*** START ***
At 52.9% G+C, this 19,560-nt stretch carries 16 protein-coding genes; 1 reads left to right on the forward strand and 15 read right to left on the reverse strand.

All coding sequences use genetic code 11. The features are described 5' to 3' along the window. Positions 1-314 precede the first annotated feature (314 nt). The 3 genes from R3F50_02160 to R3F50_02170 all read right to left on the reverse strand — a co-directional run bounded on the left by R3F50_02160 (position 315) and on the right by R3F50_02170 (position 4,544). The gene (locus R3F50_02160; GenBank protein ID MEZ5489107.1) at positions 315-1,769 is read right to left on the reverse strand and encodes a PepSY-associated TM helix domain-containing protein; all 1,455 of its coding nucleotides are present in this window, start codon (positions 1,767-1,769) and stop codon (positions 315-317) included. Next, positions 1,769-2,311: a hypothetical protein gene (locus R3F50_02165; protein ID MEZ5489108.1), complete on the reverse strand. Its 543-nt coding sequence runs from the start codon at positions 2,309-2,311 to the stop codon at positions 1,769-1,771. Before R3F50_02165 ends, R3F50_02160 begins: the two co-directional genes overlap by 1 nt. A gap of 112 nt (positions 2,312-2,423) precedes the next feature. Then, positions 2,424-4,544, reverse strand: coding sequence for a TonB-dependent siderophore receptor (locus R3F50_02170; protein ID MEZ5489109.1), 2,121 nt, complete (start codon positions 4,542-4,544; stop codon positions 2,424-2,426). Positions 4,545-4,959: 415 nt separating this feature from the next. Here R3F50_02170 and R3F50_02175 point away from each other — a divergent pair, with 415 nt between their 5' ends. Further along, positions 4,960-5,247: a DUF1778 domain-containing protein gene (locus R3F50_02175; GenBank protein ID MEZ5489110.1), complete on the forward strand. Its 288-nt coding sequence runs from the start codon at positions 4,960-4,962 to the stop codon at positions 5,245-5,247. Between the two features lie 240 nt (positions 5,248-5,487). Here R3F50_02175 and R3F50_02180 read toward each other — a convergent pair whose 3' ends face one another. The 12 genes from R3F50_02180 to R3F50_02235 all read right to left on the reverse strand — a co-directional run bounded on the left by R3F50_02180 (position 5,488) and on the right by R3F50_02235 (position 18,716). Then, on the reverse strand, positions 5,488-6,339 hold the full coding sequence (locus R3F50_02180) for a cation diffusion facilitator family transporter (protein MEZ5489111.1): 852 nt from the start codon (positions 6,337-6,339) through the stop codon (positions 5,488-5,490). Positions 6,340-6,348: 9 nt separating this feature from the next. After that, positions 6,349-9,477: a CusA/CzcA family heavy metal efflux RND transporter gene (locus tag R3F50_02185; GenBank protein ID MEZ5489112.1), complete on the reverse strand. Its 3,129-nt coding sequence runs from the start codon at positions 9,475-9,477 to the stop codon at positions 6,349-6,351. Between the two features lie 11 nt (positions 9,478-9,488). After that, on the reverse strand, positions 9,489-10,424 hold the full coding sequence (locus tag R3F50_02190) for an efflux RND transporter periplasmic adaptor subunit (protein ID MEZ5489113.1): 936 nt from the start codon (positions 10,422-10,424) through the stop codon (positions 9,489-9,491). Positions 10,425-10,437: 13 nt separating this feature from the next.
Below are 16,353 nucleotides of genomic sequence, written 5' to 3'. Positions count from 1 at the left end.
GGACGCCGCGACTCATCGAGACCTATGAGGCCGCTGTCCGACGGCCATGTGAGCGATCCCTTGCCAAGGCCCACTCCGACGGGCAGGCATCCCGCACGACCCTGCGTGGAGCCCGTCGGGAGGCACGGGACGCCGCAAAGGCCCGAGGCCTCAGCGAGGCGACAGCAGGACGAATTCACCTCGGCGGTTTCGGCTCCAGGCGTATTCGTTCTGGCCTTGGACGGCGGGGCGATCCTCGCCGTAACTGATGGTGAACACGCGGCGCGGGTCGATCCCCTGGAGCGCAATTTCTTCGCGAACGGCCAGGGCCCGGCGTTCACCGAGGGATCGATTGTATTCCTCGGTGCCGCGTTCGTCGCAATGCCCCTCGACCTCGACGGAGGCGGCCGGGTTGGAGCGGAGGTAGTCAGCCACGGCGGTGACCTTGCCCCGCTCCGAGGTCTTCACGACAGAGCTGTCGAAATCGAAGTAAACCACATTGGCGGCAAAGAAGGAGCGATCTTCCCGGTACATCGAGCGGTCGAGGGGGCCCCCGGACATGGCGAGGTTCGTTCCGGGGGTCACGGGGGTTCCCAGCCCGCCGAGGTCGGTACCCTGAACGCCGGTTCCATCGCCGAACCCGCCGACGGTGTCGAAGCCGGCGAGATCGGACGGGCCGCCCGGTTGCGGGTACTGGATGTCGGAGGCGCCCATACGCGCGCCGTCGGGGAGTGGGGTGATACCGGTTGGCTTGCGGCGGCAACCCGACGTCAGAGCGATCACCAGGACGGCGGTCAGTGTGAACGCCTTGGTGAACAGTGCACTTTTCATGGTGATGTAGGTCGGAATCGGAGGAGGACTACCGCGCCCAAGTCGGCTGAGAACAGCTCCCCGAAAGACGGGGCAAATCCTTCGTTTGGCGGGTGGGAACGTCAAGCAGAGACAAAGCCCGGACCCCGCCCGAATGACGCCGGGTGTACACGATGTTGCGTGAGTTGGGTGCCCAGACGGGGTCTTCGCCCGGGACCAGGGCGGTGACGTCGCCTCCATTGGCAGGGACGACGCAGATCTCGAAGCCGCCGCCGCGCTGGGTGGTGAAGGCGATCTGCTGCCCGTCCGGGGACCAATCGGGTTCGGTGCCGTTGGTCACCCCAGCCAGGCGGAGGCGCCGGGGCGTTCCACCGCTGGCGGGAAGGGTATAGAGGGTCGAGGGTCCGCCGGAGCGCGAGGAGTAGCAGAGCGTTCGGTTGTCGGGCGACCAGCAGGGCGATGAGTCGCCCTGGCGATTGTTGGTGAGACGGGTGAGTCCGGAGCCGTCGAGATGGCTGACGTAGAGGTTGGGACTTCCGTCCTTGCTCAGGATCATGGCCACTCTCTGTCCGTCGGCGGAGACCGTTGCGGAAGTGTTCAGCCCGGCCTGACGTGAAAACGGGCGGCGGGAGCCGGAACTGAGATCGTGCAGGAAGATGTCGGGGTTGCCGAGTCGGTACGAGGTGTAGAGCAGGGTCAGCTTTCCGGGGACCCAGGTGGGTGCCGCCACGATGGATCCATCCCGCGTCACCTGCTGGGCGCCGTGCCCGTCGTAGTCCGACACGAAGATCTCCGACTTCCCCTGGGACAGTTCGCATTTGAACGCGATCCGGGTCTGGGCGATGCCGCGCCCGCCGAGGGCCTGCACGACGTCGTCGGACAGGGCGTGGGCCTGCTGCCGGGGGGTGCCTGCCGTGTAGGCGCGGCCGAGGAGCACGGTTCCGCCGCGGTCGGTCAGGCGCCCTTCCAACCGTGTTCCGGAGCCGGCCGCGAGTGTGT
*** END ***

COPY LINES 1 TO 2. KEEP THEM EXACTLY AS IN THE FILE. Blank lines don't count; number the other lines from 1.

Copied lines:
At 52.9% G+C, this 19,560-nt stretch carries 16 protein-coding genes; 1 reads left to right on the forward strand and 15 read right to left on the reverse strand.

All coding sequences use genetic code 11. The features are described 5' to 3' along the window. Positions 1-314 precede the first annotated feature (314 nt). The 3 genes from R3F50_02160 to R3F50_02170 all read right to left on the reverse strand — a co-directional run bounded on the left by R3F50_02160 (position 315) and on the right by R3F50_02170 (position 4,544). The gene (locus R3F50_02160; GenBank protein ID MEZ5489107.1) at positions 315-1,769 is read right to left on the reverse strand and encodes a PepSY-associated TM helix domain-containing protein; all 1,455 of its coding nucleotides are present in this window, start codon (positions 1,767-1,769) and stop codon (positions 315-317) included. Next, positions 1,769-2,311: a hypothetical protein gene (locus R3F50_02165; protein ID MEZ5489108.1), complete on the reverse strand. Its 543-nt coding sequence runs from the start codon at positions 2,309-2,311 to the stop codon at positions 1,769-1,771. Before R3F50_02165 ends, R3F50_02160 begins: the two co-directional genes overlap by 1 nt. A gap of 112 nt (positions 2,312-2,423) precedes the next feature. Then, positions 2,424-4,544, reverse strand: coding sequence for a TonB-dependent siderophore receptor (locus R3F50_02170; protein ID MEZ5489109.1), 2,121 nt, complete (start codon positions 4,542-4,544; stop codon positions 2,424-2,426). Positions 4,545-4,959: 415 nt separating this feature from the next. Here R3F50_02170 and R3F50_02175 point away from each other — a divergent pair, with 415 nt between their 5' ends. Further along, positions 4,960-5,247: a DUF1778 domain-containing protein gene (locus R3F50_02175; GenBank protein ID MEZ5489110.1), complete on the forward strand. Its 288-nt coding sequence runs from the start codon at positions 4,960-4,962 to the stop codon at positions 5,245-5,247. Between the two features lie 240 nt (positions 5,248-5,487). Here R3F50_02175 and R3F50_02180 read toward each other — a convergent pair whose 3' ends face one another. The 12 genes from R3F50_02180 to R3F50_02235 all read right to left on the reverse strand — a co-directional run bounded on the left by R3F50_02180 (position 5,488) and on the right by R3F50_02235 (position 18,716). Then, on the reverse strand, positions 5,488-6,339 hold the full coding sequence (locus R3F50_02180) for a cation diffusion facilitator family transporter (protein MEZ5489111.1): 852 nt from the start codon (positions 6,337-6,339) through the stop codon (positions 5,488-5,490). Positions 6,340-6,348: 9 nt separating this feature from the next. After that, positions 6,349-9,477: a CusA/CzcA family heavy metal efflux RND transporter gene (locus tag R3F50_02185; GenBank protein ID MEZ5489112.1), complete on the reverse strand. Its 3,129-nt coding sequence runs from the start codon at positions 9,475-9,477 to the stop codon at positions 6,349-6,351. Between the two features lie 11 nt (positions 9,478-9,488). After that, on the reverse strand, positions 9,489-10,424 hold the full coding sequence (locus tag R3F50_02190) for an efflux RND transporter periplasmic adaptor subunit (protein ID MEZ5489113.1): 936 nt from the start codon (positions 10,422-10,424) through the stop codon (positions 9,489-9,491). Positions 10,425-10,437: 13 nt separating this feature from the next.